April 28, 2013

The Manzano Base



I'm going a little off topic, but for historical grounds that will become clear.


Credit: Steffan Watkins 2009

What was the first Cold War site I went to that got me all excited to find *Canadian* Cold War sites? 

Credit: GlobalSecurity.org
I was in the lovely Albuquerque, New Mexico, on business, and in my spare time was researching what was done back in the day of the Manhattan Project at the Sandia National Labs site, as well as the adjoining Kirtland Air Force Base.  As it turns out, the area was a hotbed of atomic weapons history, which might explain why they have a museum (which I didn't visit...).  Along with a boat-load of test sites, there was a munitions storage facility for nuclear weapons - THE biggest in fact, back in the day.  It was called Site Able - later renamed The Manzano Base, until it was swallowed up by the Kirtland AFB.
The Manzano Base - Plant 1
I've quoted a bunch of documentation below for your reading pleasure, but to sum up, they built a new nuclear storage bunker to the west (buried underground) and moved all the nukes out ~1994.  The inside of the mountain was drilled/blasted/dug into in two places, and maze-like weapons facilities, where they would maintain and perform upkeep on the old plutonium dependant nukes (Plant 1 and 2).  By 1962 the nuclear weapons being used no longer needed the same maintenance, and the facilities were no longer suitable for the maintenance that was needed; so two new buildings outside the mountain were built and used (Plant 3 and 4).  The underground bases were... "re-purposed".  Happily I've found diagrams of the cavernous depths of the two plants in the mountain.
The Manzano Base - Plant 2



As I said, after 1994, there were no more nukes being stored, and the nuke upkeep wasn't being performed there any more... so the base was without purpose, right? 

Well, I'm familiar with what a disused base looks like, and most wouldn't have a full parking lot, or have new satellite dishes being installed, so... I'm going to go out on a limb and say there is a new lodger down that rabbit hole on the west side of he mountain called "Plant 1", and that the southwest warehouse area has a lot going on too.  Are they connected or being used by the same groups?  I don't know.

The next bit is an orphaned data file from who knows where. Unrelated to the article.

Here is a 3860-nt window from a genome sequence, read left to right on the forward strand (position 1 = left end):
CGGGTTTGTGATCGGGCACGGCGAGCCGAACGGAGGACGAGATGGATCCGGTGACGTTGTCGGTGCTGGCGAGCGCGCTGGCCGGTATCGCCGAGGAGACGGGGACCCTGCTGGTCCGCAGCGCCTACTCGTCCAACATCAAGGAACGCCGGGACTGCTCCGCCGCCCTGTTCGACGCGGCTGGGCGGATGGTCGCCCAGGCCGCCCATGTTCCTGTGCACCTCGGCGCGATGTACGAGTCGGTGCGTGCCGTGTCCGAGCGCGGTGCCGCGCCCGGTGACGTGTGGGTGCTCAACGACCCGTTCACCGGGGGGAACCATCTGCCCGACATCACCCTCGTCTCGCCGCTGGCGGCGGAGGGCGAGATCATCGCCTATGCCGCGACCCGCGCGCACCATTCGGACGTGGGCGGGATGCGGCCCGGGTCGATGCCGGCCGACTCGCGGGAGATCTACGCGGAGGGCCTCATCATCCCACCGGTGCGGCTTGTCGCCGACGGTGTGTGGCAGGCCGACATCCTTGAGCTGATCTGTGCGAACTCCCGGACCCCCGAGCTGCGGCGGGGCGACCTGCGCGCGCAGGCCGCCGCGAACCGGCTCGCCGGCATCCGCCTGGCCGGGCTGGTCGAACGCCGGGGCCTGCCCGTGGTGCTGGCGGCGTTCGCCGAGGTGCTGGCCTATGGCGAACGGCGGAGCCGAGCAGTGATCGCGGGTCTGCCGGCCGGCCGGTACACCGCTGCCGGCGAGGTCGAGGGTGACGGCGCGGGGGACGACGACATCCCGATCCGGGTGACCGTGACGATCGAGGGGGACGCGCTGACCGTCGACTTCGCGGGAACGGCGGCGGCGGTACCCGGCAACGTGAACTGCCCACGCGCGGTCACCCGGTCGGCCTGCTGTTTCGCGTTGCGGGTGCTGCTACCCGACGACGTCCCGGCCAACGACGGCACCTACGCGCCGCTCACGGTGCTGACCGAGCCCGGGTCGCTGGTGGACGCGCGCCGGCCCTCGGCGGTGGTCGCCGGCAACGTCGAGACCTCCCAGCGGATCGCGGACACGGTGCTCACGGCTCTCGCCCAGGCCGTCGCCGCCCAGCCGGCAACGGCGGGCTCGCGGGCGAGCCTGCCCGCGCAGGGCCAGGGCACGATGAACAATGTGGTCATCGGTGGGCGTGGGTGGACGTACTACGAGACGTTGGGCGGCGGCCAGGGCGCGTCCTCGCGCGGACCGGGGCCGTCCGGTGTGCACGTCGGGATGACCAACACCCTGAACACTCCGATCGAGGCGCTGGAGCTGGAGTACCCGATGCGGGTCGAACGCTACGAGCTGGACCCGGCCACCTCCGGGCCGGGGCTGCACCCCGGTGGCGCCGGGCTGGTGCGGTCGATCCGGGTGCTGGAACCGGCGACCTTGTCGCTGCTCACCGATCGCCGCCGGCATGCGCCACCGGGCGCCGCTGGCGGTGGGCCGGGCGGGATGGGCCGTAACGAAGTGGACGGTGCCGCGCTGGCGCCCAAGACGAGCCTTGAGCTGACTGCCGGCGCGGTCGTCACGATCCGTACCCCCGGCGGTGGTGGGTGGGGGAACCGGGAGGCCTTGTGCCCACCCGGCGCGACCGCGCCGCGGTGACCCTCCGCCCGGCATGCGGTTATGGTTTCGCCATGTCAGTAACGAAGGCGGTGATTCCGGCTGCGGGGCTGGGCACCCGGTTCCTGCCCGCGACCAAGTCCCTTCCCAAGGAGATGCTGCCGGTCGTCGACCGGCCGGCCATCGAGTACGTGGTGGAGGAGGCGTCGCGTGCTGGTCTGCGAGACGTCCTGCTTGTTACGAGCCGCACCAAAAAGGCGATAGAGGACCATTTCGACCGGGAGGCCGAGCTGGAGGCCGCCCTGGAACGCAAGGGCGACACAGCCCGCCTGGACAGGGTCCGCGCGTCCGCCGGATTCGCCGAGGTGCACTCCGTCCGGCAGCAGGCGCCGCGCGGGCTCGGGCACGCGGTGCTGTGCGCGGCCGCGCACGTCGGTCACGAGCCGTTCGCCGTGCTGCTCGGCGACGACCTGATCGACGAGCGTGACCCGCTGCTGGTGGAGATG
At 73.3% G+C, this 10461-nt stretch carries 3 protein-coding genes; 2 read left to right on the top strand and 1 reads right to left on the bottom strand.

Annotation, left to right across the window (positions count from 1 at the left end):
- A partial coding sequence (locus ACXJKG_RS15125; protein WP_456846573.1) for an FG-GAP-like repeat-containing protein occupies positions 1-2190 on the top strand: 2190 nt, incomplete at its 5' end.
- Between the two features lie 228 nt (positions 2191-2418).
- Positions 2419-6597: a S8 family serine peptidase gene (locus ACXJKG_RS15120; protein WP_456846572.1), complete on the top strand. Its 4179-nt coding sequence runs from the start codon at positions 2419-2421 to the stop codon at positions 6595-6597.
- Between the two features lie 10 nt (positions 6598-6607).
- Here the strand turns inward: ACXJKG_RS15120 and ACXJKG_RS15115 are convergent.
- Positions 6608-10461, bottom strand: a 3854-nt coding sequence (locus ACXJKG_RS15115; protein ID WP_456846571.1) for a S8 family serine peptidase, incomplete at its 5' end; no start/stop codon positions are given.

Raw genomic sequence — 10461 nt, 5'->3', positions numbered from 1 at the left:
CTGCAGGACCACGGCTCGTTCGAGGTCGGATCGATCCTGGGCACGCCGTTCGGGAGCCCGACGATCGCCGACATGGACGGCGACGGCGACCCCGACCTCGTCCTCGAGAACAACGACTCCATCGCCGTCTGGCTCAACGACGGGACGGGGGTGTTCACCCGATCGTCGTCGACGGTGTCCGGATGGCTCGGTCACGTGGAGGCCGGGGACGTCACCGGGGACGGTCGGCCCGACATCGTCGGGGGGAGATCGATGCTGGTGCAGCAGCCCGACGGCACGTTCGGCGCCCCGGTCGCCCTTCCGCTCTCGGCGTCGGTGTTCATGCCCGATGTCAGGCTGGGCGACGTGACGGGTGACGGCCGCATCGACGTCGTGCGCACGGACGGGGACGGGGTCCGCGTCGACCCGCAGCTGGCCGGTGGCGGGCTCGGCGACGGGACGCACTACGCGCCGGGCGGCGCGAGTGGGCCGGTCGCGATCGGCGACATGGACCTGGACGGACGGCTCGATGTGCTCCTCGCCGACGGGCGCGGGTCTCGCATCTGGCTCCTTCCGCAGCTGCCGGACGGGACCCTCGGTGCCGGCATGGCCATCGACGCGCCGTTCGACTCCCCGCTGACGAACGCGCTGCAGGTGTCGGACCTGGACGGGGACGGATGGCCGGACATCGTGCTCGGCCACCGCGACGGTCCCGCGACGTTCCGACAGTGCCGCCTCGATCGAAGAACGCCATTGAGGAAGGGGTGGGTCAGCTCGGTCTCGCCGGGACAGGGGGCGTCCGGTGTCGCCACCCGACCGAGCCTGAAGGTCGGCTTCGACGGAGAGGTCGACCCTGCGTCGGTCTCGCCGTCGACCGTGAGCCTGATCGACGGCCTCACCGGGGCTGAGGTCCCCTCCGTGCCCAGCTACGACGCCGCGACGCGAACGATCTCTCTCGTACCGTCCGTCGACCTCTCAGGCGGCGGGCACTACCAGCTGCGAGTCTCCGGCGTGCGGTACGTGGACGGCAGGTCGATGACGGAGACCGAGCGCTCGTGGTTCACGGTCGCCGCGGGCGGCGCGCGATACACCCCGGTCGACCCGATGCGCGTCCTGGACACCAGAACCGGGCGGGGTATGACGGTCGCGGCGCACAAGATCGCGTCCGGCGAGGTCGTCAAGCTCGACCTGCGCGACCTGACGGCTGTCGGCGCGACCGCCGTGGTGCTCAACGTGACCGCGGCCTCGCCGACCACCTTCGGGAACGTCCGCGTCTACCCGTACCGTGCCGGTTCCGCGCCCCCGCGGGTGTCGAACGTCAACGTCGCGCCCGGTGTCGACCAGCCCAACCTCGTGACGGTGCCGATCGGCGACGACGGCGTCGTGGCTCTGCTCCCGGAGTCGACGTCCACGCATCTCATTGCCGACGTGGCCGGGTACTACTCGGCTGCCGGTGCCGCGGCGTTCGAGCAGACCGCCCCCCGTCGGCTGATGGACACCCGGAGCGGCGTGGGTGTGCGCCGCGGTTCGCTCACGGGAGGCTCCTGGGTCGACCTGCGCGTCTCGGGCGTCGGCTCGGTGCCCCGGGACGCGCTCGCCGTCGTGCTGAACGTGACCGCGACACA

The mountain has dozens of bunkers carved out of the side of the mountain, but to the best of my knowledge only 5 are being used today for (nuclear?) waste storage.  I've marked them on the map.

Credit: GlobalSecurity.org
An interesting link between Sandia National Labs and Canada exists - they developed (or at least performed testing on) the Genie AIR-2 missiles, which were stored in Special Ammunition Storage facilities at various Canadian bases, outfitted for use on Canadian RCAF planes during the Cold War.  They were at least partially disassembled and processed at Sandia when they were returned to the United States at the end of the service life.

The following web site is full of factual inaccuracies, as you'll see from the US Military's official account below, which makes a lot more sense.

http://www.globalsecurity.org/wmd/facility/manzano.htm
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Portions of America's nuclear stockpile was stored in Manzano (the Spanish word for apple) Mountain for 40 years, and nuclear weapons are now secured in a modern underground complex at Kirtland Air Force Base. A presidential emergency relocation center was built deep inside Manzano Mountain as a command post for President Eisenhower. It retained this function until the advent of thermonuclear weapons, by which time it was no longer regarded as a survivable site. 
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The Manzano Weapons Storage Area [Manzano WSA] at KAFB consists of 4 plants inside Manzano Mountain (used primarily for research activities)
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In June 1992, the Manzano WSA was deactivated, including deactivation of the Perimeter Intrusion Detection and Alarm System, and Phillips Laboratory assumed responsibility for its maintenance. SNL continues to provide minimum security, although the Perimeter Intrusion Detection and Alarm System was deactivated with the termination of the main mission in 1992. Some of the old tunnels and vaults in the Manzanos still serve as storage. The Manzano WSA is currently being used in part for storage of a variety of items such as furniture and document boxes. 
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Here is another 3rd party account of the site, and notes that the warheads were moved to the new storage facility (The Kirtland Underground Munitions Storage Complex) ~1994

http://cryptome.org/eyeball/kumsc-bird/kumsc-birdseye.htm